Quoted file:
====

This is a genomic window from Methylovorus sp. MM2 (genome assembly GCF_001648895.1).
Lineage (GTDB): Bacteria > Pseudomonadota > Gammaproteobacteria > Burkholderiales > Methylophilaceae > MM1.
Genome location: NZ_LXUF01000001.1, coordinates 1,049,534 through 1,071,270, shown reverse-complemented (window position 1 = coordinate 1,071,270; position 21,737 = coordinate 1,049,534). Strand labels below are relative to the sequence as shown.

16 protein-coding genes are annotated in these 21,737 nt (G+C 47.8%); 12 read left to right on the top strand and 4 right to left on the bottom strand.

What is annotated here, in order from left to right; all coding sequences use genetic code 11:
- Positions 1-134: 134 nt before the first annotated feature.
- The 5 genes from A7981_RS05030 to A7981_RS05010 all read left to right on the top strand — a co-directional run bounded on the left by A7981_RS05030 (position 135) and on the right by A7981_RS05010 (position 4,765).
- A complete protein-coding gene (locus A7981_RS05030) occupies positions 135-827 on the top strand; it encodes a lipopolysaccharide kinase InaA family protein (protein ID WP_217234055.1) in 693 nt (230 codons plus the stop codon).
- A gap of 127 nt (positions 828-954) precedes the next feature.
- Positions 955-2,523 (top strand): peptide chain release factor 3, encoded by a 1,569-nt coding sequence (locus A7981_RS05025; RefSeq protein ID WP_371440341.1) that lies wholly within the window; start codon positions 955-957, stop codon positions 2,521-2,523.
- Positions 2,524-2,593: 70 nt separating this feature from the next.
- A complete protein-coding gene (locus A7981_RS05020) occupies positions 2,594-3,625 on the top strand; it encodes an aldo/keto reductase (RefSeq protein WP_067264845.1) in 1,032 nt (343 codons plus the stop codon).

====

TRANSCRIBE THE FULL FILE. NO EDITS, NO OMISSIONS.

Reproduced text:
This is a genomic window from Methylovorus sp. MM2 (genome assembly GCF_001648895.1).
Lineage (GTDB): Bacteria > Pseudomonadota > Gammaproteobacteria > Burkholderiales > Methylophilaceae > MM1.
Genome location: NZ_LXUF01000001.1, coordinates 1,049,534 through 1,071,270, shown reverse-complemented (window position 1 = coordinate 1,071,270; position 21,737 = coordinate 1,049,534). Strand labels below are relative to the sequence as shown.

16 protein-coding genes are annotated in these 21,737 nt (G+C 47.8%); 12 read left to right on the top strand and 4 right to left on the bottom strand.

What is annotated here, in order from left to right; all coding sequences use genetic code 11:
- Positions 1-134: 134 nt before the first annotated feature.
- The 5 genes from A7981_RS05030 to A7981_RS05010 all read left to right on the top strand — a co-directional run bounded on the left by A7981_RS05030 (position 135) and on the right by A7981_RS05010 (position 4,765).
- A complete protein-coding gene (locus A7981_RS05030) occupies positions 135-827 on the top strand; it encodes a lipopolysaccharide kinase InaA family protein (protein ID WP_217234055.1) in 693 nt (230 codons plus the stop codon).
- A gap of 127 nt (positions 828-954) precedes the next feature.
- Positions 955-2,523 (top strand): peptide chain release factor 3, encoded by a 1,569-nt coding sequence (locus A7981_RS05025; RefSeq protein ID WP_371440341.1) that lies wholly within the window; start codon positions 955-957, stop codon positions 2,521-2,523.
- Positions 2,524-2,593: 70 nt separating this feature from the next.
- A complete protein-coding gene (locus A7981_RS05020) occupies positions 2,594-3,625 on the top strand; it encodes an aldo/keto reductase (RefSeq protein WP_067264845.1) in 1,032 nt (343 codons plus the stop codon).